You hear the “ping” of an incoming email and quickly check the subject – oh, crap, it’s from a journal! This could make or break your day. You open the email and quickly scan for the word “reject.” Wait? What!? No “reject”? No “Unfortunately, their assessments do not provide us with sufficient support to continue the review process”? Does this mean what you think it means? You now read the letter closely, your pulse starting to rise. It is! A revise and resubmit!
I remember when I started sending things out for review – I didn’t actually realize that the goal of a first round submission was not an “accept” but a “revise and resubmit” – an “R&R” in professor-speak. Acceptances on the first round are extremely rare. An R&R is the decision you should be hoping for; it’s the first step – and the hardest step – in the process to a peer-reviewed publication in our discipline. Unfortunately, I don’t think this is a step we talk about much or actively advise graduate students on. I’ve been shocked to find out that some of my students have resubmitted things without their advisor’s input at all. An R&R is not just an intermittent stop on the road to a publication. It’s a crucial junction: a misstep can cost you years of further anguish at getting the manuscript published.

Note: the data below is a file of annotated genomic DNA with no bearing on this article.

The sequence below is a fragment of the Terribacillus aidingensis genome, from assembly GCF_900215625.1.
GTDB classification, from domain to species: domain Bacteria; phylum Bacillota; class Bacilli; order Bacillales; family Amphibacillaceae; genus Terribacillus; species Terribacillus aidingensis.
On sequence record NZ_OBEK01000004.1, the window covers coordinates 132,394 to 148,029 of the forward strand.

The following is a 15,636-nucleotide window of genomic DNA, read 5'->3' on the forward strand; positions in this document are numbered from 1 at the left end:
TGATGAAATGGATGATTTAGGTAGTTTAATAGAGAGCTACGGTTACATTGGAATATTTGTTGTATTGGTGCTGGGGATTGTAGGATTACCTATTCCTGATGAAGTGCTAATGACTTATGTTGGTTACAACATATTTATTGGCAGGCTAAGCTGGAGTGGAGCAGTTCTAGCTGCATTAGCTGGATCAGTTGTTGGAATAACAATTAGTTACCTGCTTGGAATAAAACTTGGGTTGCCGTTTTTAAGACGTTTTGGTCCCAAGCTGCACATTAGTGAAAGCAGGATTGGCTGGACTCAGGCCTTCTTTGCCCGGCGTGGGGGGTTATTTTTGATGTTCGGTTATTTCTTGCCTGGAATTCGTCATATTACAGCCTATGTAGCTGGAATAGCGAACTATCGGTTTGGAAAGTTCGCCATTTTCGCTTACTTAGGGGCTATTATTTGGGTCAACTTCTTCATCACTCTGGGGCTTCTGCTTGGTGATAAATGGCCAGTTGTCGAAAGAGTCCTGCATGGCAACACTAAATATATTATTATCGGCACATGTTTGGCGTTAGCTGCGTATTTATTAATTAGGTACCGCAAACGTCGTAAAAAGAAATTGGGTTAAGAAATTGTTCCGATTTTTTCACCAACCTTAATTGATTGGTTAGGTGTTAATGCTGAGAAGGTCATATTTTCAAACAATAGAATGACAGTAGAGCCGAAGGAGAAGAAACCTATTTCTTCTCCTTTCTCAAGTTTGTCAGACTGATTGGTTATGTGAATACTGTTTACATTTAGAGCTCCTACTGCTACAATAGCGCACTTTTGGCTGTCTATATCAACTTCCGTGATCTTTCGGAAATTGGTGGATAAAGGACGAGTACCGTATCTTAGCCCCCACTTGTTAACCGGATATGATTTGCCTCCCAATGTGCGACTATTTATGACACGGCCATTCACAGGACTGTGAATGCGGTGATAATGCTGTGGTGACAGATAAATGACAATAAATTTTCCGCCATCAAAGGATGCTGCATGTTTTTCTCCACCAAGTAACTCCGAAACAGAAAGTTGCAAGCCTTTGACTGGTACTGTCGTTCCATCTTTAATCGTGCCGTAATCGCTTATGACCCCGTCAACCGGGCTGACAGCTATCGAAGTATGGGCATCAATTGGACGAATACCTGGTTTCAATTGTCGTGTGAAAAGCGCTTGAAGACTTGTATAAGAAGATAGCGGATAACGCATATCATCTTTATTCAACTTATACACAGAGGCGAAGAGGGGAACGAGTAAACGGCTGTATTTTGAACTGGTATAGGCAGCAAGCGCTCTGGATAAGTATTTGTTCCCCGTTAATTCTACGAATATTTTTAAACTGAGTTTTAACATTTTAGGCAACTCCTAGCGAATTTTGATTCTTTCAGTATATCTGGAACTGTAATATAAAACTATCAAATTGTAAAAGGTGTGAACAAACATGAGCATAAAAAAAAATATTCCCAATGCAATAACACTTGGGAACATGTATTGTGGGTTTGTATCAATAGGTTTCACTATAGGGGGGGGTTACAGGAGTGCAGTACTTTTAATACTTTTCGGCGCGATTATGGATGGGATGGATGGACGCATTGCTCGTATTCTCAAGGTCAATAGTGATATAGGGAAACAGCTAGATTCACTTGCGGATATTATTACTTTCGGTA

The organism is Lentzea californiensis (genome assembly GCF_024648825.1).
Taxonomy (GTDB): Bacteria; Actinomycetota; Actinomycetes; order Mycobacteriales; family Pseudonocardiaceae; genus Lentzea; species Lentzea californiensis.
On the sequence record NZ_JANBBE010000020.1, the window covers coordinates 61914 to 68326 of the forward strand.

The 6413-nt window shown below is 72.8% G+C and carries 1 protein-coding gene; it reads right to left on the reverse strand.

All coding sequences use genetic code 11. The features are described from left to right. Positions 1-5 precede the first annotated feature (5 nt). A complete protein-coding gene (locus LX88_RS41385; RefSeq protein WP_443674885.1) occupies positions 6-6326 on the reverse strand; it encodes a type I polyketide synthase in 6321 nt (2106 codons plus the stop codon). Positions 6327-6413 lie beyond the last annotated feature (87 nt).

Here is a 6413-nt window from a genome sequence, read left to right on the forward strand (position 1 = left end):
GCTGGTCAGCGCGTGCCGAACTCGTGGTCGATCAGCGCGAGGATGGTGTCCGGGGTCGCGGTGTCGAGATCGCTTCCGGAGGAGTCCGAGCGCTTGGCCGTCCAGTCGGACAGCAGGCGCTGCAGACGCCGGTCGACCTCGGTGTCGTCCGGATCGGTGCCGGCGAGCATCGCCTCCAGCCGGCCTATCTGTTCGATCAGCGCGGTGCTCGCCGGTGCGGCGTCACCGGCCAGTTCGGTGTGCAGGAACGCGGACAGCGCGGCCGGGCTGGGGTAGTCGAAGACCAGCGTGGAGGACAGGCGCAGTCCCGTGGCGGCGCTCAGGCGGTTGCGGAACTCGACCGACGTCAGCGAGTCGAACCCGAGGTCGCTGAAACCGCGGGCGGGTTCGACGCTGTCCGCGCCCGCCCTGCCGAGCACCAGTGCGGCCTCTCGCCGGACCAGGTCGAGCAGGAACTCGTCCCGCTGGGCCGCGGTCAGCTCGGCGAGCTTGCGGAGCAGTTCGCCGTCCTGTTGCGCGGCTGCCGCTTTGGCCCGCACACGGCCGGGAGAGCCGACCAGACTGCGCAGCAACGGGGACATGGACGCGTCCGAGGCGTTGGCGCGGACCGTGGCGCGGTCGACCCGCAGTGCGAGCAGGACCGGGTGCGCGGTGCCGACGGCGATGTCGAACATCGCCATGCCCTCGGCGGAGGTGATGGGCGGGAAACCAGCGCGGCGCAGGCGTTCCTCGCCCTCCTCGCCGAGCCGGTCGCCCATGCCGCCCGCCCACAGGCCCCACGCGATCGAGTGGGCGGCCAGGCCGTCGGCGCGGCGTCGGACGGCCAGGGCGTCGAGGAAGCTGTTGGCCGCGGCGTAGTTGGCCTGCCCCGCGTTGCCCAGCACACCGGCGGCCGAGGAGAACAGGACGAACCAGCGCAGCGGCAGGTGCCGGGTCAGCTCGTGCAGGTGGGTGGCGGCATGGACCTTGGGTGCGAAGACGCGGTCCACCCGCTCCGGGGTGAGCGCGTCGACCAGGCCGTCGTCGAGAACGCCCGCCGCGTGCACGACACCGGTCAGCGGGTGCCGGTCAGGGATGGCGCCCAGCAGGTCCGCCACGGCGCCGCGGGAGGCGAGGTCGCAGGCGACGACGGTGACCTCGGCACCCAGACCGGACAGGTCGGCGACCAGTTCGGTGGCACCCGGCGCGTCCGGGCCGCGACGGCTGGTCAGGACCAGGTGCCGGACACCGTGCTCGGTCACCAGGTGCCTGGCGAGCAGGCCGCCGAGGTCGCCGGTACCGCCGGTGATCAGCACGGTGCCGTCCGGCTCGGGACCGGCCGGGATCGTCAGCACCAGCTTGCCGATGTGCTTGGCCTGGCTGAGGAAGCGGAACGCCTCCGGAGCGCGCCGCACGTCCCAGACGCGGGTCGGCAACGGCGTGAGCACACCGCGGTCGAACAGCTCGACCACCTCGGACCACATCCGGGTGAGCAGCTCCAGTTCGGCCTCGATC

After dealing with almost 30 R&Rs, I think there is a method or a strategy that works for revise and resubmits: appeasement. The goal of the R&R stage is to make at least two reviewers 100% convinced that the manuscript is worthy of publication while not angering the other reviewer(s). I know this advice is unsolicited – however, I thought I’d share 5 tips to ease in converting R&Rs into acceptances.